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UE Placement in Test Setup (Antenna Distance between UE and Test equipment)

 

In order to get a repeatble, reliable and stable measurement result, it is very important to place the AUT(Antenna Under Test) and the measurement antenna in proper position. In this page, I will explain on how to determine the proper antenna position and theoretical background on why the specific posiiton should be used.

 

Minimum far-field distance R for a traditional far field anechoic chamber are determined by the formula a shown below (Based on R5-180013).

 

 

 

The near/far field boundary for different antenna sizes and frequencies is shown in the table below. This table is based on  R5-180013 (Ref [1]) - Table 2.2.1: Near field/far field boundary for different frequencies and antenna sizes for a traditional far field anechoic chamber

 

D(cm)

Freq(Ghz)

Near/Far

Boundary (cm)

Path Loss

5

28

47

48

55

10

28

187

188

66.9

15

28

420

420

73.8

20

28

747

748

78.9

25

28

1167

1168

82.7

30

28

1680

1680

85.9

5

100

167

168

76.9

10

100

667

668

88.9

15

100

1500

1500

96

20

100

2667

2668

101

25

100

4167

4168

104.8

30

100

6000

6000

108

 

 

As shown below, the span of Radiative Near Field (the gap between the end of Reactive Near Field and the Start of Far Field) gets drastically increases as frequency increases where as Reactive Near Field distance relatively slowly increases). Also, comparing the following two plots, you would notice that the Far Field distance gets drastically larger as D increases.

 

 

 

 

 

Now you may have an interesting question. According to the plots shown above, the distance between DUT antenna and equipment antenna should increase as frequency increases. That is, the size of Anechoic chamber should increases as frequency increases ? Isn't it counter intuitive to you ? Our common sense (our RF intuition) says the size of frequency dependent object tend to decrease as frequency increases.

 

How do we handle this conflict with our intuition and the plots show above ?

The solution lies in the fact that D is not a constant in realilty. In case of plots shown above, D has a fixed value regardless of frequency. But when we design an antenna, we usually decide D value(Antenna Aperture size) in terms wavelenth as shown below. Here, k is just a constant like 0.5, 1, 2 etc.

 

 

If you plot on how wavelength (lamda) changes as frequency increases, you will get a plot as shown below. You will notice that the wavelength decrease dtrastically.

 

 

 

If you rewrite Far Field distance equation, it becomes as shown below. In this equation, you will notice that the Far Field distance decreases as frequency increases.  (NOTE : if you want to try calculate in real value, take f as 'frequency in Hz' and c as 'the speed of light in m', k is just a constant without any unit).

 

 

 

 

Why testing in Far Field ?

 

Probably by now, you may have a question 'Why do we need to test in Far Field ?'.  It would not be easy to get a direct answer to this question. So let me change the question a little bit. Why we do not test in Near field ?

The simple answer to this question is that the measurement result in this region tend to be unpredictable and subject to change with small changes in the environment surrounding the antenna(e.g, electrical circuit feeding the antenna) and location changes. On the contrary, the field pattern in Far field is more stable and predictable and less senstive to small surrounding components.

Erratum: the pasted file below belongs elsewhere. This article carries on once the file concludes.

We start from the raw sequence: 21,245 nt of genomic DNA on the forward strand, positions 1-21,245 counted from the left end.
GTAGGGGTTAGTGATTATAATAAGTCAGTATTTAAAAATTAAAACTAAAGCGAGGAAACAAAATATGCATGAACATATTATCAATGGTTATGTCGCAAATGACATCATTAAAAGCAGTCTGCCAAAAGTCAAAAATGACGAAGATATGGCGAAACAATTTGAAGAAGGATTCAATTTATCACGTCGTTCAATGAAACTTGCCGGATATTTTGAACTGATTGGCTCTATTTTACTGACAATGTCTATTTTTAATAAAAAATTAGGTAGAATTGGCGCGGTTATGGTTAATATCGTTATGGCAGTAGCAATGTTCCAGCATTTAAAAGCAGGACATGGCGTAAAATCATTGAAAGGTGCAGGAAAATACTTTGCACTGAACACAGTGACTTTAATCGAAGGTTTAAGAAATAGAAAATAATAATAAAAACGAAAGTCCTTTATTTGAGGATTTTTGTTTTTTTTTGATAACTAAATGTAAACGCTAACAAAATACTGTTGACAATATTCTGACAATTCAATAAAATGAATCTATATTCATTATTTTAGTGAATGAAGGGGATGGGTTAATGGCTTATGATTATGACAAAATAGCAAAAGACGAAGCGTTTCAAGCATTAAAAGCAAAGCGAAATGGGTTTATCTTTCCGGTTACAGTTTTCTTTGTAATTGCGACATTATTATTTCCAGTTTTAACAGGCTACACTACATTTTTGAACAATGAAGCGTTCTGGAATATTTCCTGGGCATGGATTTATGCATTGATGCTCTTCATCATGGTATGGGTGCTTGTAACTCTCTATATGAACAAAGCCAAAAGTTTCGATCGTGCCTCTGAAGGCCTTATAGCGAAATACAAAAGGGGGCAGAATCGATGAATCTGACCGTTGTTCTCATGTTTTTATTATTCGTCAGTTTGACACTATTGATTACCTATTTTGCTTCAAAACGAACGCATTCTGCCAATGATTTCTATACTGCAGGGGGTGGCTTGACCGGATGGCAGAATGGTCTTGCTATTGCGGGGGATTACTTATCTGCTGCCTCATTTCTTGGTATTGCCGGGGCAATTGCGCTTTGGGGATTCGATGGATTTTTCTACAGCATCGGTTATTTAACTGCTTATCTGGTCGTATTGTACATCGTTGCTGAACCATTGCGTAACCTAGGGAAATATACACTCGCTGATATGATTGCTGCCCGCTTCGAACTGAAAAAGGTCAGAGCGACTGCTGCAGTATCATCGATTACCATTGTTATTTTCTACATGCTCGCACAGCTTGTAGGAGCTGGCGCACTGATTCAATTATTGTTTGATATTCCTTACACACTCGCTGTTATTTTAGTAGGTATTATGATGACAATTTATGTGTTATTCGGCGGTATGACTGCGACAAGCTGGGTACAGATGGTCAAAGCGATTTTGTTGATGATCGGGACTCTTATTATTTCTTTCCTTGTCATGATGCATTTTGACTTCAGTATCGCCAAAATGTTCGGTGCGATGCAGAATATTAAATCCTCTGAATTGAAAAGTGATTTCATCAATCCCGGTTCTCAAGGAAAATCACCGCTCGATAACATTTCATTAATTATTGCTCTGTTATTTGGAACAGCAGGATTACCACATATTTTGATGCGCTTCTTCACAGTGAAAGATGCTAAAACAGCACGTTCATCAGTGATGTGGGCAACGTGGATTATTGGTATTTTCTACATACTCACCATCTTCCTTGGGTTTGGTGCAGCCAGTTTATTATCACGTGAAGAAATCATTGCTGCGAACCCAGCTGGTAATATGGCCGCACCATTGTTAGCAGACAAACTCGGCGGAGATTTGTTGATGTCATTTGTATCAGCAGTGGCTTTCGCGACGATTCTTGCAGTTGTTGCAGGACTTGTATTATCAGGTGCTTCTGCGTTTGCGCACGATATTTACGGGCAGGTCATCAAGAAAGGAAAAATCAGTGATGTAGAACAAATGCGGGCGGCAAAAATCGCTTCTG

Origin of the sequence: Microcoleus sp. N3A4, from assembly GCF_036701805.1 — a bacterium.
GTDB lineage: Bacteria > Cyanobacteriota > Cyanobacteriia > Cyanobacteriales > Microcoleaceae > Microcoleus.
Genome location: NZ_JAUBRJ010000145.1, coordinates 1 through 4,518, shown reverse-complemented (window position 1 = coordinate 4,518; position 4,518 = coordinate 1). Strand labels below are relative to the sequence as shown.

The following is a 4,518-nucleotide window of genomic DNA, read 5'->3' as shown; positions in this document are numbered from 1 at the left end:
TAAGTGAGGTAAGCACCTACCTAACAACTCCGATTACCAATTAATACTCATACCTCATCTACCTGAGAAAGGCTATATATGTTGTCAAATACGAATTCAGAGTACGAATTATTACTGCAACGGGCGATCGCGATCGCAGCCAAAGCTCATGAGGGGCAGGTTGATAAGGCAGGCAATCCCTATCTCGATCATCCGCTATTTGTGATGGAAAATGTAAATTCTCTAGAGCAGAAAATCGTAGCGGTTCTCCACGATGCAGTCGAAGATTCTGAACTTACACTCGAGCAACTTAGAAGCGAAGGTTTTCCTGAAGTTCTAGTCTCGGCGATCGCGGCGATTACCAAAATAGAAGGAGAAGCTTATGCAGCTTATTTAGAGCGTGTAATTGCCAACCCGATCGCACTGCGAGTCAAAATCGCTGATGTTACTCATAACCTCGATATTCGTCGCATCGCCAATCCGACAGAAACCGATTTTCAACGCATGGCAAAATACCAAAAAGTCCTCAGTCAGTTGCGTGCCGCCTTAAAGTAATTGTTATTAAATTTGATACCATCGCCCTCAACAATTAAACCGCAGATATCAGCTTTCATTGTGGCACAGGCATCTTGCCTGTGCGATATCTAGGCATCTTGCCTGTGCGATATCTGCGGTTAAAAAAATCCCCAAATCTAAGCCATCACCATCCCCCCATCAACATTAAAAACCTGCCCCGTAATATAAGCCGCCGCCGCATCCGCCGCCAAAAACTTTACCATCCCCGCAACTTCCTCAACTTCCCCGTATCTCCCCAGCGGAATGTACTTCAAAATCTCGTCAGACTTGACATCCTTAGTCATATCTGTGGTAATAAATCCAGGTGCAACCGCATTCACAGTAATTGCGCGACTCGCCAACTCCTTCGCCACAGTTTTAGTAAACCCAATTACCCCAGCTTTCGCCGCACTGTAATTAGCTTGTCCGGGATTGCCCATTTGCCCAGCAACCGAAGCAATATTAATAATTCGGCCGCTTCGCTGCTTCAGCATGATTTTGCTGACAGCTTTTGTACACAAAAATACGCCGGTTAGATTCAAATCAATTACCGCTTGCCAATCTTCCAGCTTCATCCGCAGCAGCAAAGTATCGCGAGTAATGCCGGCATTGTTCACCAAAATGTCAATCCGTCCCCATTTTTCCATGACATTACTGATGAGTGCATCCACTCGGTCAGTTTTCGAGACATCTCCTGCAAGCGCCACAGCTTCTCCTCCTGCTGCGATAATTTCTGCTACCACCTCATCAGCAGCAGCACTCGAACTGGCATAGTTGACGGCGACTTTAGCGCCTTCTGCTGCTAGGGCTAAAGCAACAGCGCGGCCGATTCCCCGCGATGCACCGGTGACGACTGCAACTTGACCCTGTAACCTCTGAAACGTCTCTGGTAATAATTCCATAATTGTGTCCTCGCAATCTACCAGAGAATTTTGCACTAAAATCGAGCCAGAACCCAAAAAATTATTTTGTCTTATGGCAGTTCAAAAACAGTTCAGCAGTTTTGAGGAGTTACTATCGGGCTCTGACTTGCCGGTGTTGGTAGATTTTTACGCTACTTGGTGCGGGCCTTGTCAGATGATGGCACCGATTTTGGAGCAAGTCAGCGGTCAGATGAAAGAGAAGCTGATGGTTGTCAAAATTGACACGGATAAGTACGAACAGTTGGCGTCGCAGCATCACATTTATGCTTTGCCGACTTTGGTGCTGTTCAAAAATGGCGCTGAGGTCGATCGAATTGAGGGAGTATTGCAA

For those who are interested in further details, let's look a little bit further details on the characteristics in each of the region. You may investigate even further on your own. Try googling the keywords like 'Near and Far Field', 'Field Region around Antenna' etc.

 

Reactive Near Filed : This is the area that is very close to the antenna. The relationship between E and H field in this region is very unpredictable (It is unpredictable not because this property goes against a physical theory, but because the physical property is so complicated). For example, at one point you would see E field dominates and at another point right besides the previous point H field dominates.  Also radiated energy would influence back and forth with surrounding electrical component like antenna control circuit. For example, some portions of radiated energy gets absorbed and stored in surrounding component at some point of time and the stored energy gets radiated back into the space at other point of time and influence radiation pattern.

 

Radiative near field (Fresnel region) : In this region, the distance from the antenna is not so close to be influenced by reative electrical components as described above and the E and H field relationship is much more predictable comparing to Reactive Near Field. However, the E and H field relationship is still pretty complex and there are high possibilities where some physical object that may affect the radiation pattern in this area. For example, some metal object like steel beam holding up the antenna module can act as a kind of antenna or reflector. So this kind of object can influence on the radiation pattern of the AUT(Antenna Under Test).

 

 

 

Reference

 

[1] 3GPP TSG-RAN WG5 Adhoc Meeting#1 - R5-180013 : Signalling NR Testcases - OTA chamber requirements

[2] Near and far field (Wikipedia)